These efforts had a huge impact locally and globally, from the Southern California Armenian community to Armenians in the homeland and around the world. Through the use of technology, the AYF spread news of local actions and coordinated with other Armenian activists living as far away as Canada, Lebanon, Russia, and Yerevan. This motivated other diasporan Armenians to take similar actions to make their voices heard.
Lori Tashdjian

With Our Soldiers

With Our Soldiers
Although the Armenian Nation celebrated the 20th anniversary of the Liberation of Shushi in 2012, the AYF saw a grim reality as many Artsakh War veterans (including those who fought for Shushi’s liberation) were still in need of medical care. Thus, the AYF declared 2012 as the “Year of the Armenian Freedom Fighter”.

Members formed a task force to lay the groundwork for the campaign and raise the necessary funds to deliver vital treatments to those in need. In March, organizers from the task force visited the Homeland, where they established ties with the ARF Supreme Body “Azadamardik Committee” in Armenia, and connected with a number of freedom fighters in need of medical care.

Beginning in May and during the summer months, both the ARF Central Executive and a number of chapters, including ones in distant regions such as Phoenix and San Francisco, organized various fundraisers and reached out to their respective communities to solicit donations that would provide the funding necessary for the implementation of the initiative.

To date, the AYF has raised almost $70,000 thanks to sponsors, donors, chapters, and local ARF “Gomideh”s. More than 70% of that amount has gone toward providing medical services to freedom fighters in need.  Upon the completion of the main fundraising event of the task force in the month of August, treatments began at the Yerevan Medical Center.

Over the course of the past nine months, more than 50 freedom fighters and members of their families have been helped, with multiple life-saving procedures and surgeries, all  funded by the campaign.  In the spirit of accountability, the AYF has periodically released videos prepared in partnership with Yerkir Media that feature veterans who have been assisted through the “With Our Soldiers” campaign.  The task force will release final information on the expenses and total numbers of individuals who have received medical treatments through the “With Our Soldiers” initiative in the coming months upon the completion of the campaign.
David Arakelian

The participants in AYF's Youth Corps program

Youth Corps
Beginning in the late 1980s, the struggle for the independence of Artsakh became a new challenge for the AYF. The organization began fundraising activities to supply much-needed funds to the Armenians of Artsakh. Following the ceasefire in 1993, the AYF continued to aid Artsakh by establishing the Youth Corps program in 1994. The mission of the program was not only to aid in rebuilding the nation, but more importantly, to create a bond between Armenian youth in the Diaspora and the Homeland.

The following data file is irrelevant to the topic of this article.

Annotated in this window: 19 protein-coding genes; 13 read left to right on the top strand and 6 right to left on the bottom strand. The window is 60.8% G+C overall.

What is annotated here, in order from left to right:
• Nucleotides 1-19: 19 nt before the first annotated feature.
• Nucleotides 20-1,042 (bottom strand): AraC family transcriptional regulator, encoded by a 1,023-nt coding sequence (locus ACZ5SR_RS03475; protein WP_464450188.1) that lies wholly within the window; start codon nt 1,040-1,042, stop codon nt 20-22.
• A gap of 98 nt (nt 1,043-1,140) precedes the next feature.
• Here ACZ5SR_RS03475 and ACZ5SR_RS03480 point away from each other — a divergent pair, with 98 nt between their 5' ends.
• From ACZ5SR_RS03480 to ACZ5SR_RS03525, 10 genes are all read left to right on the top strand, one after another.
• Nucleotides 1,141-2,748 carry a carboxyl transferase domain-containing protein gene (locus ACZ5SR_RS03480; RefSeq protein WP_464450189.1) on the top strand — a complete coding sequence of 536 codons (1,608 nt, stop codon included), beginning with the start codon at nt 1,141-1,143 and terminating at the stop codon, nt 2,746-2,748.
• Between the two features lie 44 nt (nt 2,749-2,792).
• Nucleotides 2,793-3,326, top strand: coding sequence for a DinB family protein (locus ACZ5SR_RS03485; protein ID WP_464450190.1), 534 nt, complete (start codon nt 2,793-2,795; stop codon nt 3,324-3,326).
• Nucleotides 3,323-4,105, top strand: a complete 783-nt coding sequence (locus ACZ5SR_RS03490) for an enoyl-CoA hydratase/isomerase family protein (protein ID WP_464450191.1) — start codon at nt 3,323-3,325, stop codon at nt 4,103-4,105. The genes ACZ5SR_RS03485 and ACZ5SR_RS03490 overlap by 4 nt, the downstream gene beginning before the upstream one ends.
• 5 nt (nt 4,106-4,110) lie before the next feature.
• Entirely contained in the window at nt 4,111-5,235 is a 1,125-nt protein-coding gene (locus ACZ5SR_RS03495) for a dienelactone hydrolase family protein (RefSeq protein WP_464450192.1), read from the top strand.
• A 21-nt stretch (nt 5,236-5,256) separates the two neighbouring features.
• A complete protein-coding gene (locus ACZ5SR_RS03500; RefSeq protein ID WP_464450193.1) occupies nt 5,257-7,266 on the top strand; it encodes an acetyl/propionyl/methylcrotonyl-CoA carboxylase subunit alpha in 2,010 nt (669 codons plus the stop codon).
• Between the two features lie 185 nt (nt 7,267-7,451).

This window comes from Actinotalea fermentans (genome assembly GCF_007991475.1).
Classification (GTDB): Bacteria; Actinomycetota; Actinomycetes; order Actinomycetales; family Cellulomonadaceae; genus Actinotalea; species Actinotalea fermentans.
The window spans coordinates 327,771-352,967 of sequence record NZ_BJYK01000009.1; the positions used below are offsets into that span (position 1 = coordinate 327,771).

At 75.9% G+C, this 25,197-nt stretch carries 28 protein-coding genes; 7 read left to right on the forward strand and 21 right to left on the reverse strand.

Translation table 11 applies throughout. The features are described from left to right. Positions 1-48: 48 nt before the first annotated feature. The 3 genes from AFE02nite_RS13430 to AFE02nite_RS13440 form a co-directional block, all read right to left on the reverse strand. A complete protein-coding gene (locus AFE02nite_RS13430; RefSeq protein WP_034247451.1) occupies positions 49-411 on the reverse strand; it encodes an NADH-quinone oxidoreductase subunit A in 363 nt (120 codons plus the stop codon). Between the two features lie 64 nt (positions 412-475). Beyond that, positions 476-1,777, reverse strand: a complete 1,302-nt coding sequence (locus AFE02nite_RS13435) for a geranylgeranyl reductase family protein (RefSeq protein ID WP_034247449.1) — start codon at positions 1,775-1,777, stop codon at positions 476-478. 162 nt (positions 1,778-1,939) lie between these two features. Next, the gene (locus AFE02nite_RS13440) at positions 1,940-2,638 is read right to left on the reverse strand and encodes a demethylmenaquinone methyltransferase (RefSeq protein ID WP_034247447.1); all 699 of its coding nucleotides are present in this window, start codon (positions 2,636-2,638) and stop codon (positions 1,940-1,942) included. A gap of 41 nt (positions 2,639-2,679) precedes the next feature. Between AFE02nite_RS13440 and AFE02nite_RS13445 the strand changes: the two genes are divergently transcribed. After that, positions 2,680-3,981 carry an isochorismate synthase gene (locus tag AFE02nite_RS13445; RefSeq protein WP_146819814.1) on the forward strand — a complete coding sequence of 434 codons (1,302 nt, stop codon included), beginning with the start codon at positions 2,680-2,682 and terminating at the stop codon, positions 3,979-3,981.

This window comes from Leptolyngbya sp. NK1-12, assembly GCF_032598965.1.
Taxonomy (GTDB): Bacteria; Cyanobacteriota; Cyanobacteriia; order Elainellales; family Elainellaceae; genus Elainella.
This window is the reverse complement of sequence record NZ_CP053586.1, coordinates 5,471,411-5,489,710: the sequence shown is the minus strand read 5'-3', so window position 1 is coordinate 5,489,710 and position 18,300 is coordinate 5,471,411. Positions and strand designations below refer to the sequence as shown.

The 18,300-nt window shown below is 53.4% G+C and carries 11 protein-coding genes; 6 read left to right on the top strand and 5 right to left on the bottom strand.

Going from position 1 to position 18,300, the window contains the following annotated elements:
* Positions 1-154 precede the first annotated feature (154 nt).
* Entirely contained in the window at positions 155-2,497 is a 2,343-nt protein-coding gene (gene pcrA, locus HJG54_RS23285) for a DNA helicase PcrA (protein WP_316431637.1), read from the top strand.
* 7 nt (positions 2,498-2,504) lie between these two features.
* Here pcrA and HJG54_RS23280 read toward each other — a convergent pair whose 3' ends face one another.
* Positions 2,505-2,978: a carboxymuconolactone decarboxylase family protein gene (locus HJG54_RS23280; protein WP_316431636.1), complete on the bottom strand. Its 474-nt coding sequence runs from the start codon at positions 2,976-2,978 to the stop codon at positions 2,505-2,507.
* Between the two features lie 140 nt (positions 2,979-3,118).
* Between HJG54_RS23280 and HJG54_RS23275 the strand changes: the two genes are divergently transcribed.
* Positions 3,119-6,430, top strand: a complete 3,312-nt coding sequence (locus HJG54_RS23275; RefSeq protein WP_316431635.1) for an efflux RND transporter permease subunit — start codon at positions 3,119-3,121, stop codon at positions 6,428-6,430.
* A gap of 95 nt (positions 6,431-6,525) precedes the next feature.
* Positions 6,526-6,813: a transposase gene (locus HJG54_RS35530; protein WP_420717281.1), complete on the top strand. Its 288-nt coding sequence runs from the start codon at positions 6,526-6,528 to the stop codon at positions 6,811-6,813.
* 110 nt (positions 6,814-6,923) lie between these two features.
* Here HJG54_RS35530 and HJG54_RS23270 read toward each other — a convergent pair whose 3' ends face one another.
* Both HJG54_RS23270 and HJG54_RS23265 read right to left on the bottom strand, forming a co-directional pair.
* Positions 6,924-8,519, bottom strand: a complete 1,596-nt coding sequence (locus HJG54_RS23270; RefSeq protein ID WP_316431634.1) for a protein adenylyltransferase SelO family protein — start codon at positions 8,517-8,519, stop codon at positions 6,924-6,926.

In its early years, the AYF would send Youth Corps volunteers to Artsakh (Nagorno-Karabakh) to help rebuild many of the newly independent republic’s war-torn villages. In 2008, the AYF opened a summer youth camp in Gyumri, Armenia’s second largest city. With the establishment of the camp, the program changed its focus from rebuilding shattered buildings to connecting Armenians in the Diaspora with Armenians in the Homeland.

From its inception, Youth Corps has been empowering young Diasporans to take on a more direct role in the nation-building process in Armenia. The program now runs in various cities and villages throughout Armenia and Artsakh. Each summer, these camps continue the program’s long tradition of giving Diasporan Armenian youth a means of having a direct positive impact and influence on the lives of hundreds of children each summer.

The new Youth Corps model has been adopted by 4 other countries in 6 other regions of Armenia, Artsakh, and Javakhk: Canada, Lebanon, and most recently, France.
Stepan Keshishian

The latest editon of Haytoug

Haytoug
In 1976, the AYF Western Region established its official publication, Haytoug, as a medium for Armenian American youth to voice their opinions about a wide variety of issues. What initially began as a newsletter eventually evolved into a quarterly magazine with over 100 issues to its name. Today, with an international following and a distribution network spanning across the United States, the magazine reaches more people than ever before. With its high quality of content and design, it is widely recognized as the leading platform for young Armenians to make their voices heard.
Verginie Touloumian

Chapter Achievements
And Community Involvement

The AYF has 14 chapters in the Western Region of the United States. Nine of these 14 are based in Southern California, with the rest in the San Francisco Bay Area, Fresno, Houston, Las Vegas, and Phoenix.

Due to its decentralized structure, local AYF chapters are of utmost importance to the organization. Each chapter carries out the AYF mission in its own community.

Fresno
Every year the Fresno “Kevork Chavoush” chapter hosts a toy drive whose purpose is to send new, unopened toys to less fortunate children in Armenia. The chapter believes that Christmas is not only a season to get gifts, but to also give them. Since the first initiation, the chapter has sent over 2,000 toys to orphanages in Armenia through the Armenian Relief Society. In 2012, the chapter teamed up with the Pasadena “Nigol Touman” Chapter to expand the annual toy drive in the Greater Los Angeles area.

San Francisco
The San Francisco “Rosdom” Chapter holds the Walk for Remembrance, where community members walk to Mount Davidson to respect the 1.5 million Armenians and to educate other community members about the first genocide of the 20th century.